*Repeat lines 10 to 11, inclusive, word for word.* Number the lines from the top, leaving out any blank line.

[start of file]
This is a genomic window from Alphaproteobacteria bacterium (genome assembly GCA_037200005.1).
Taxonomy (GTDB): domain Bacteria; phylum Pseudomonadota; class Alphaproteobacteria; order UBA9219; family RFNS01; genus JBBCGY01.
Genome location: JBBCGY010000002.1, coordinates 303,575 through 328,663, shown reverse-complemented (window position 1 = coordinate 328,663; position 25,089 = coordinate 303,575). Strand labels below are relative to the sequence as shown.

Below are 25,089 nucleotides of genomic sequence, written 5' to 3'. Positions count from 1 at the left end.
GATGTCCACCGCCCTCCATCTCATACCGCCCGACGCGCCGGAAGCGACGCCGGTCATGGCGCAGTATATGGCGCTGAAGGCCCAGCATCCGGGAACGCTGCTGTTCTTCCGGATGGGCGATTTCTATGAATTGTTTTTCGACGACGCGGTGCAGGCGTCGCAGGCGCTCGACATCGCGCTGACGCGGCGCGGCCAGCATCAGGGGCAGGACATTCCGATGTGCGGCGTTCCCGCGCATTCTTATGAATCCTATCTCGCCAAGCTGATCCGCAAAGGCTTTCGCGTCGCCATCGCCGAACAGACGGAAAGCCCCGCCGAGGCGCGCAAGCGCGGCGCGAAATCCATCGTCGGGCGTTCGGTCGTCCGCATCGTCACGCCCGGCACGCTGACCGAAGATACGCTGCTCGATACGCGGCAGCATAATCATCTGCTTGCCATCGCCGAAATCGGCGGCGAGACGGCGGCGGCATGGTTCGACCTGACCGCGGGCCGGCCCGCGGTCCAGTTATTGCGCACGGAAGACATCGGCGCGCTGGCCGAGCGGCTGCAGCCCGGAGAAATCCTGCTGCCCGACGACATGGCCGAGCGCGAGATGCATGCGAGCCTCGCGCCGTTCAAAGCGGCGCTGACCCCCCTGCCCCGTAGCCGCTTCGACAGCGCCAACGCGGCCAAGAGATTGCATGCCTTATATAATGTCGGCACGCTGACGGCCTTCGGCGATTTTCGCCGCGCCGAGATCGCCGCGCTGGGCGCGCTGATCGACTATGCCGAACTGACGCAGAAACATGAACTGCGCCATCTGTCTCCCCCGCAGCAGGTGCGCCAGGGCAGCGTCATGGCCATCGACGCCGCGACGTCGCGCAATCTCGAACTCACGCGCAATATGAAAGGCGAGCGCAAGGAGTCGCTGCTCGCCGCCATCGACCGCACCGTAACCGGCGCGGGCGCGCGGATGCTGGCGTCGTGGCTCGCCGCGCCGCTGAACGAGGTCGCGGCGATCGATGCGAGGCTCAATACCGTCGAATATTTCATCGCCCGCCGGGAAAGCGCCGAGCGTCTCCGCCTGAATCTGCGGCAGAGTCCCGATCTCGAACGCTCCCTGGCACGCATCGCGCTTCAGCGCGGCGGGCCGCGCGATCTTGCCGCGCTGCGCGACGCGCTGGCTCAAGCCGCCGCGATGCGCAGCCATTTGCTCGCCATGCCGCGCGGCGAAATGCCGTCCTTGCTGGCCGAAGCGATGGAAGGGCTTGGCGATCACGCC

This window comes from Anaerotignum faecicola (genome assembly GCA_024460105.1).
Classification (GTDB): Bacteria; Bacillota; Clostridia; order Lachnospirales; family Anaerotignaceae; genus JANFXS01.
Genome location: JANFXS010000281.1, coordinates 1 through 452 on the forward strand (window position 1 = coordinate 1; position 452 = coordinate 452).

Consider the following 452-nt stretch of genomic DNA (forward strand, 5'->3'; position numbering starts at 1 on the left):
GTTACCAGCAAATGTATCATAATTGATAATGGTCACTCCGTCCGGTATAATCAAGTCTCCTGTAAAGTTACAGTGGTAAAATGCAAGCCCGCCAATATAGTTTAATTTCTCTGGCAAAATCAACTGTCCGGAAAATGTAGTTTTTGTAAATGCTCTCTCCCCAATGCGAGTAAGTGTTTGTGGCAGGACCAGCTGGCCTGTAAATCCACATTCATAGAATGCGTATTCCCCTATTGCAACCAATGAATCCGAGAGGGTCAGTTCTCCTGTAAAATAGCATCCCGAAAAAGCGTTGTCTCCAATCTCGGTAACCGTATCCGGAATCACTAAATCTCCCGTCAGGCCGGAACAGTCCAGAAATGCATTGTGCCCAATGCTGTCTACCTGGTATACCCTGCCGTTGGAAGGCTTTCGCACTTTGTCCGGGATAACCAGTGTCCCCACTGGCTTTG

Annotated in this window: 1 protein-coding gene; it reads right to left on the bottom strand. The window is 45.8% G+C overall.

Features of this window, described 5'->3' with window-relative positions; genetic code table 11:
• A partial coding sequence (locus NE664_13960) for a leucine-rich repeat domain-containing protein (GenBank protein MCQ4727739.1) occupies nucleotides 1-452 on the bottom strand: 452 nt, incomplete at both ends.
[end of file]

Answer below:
GTTACCAGCAAATGTATCATAATTGATAATGGTCACTCCGTCCGGTATAATCAAGTCTCCTGTAAAGTTACAGTGGTAAAATGCAAGCCCGCCAATATAGTTTAATTTCTCTGGCAAAATCAACTGTCCGGAAAATGTAGTTTTTGTAAATGCTCTCTCCCCAATGCGAGTAAGTGTTTGTGGCAGGACCAGCTGGCCTGTAAATCCACATTCATAGAATGCGTATTCCCCTATTGCAACCAATGAATCCGAGAGGGTCAGTTCTCCTGTAAAATAGCATCCCGAAAAAGCGTTGTCTCCAATCTCGGTAACCGTATCCGGAATCACTAAATCTCCCGTCAGGCCGGAACAGTCCAGAAATGCATTGTGCCCAATGCTGTCTACCTGGTATACCCTGCCGTTGGAAGGCTTTCGCACTTTGTCCGGGATAACCAGTGTCCCCACTGGCTTTG

Annotated in this window: 1 protein-coding gene; it reads right to left on the bottom strand. The window is 45.8% G+C overall.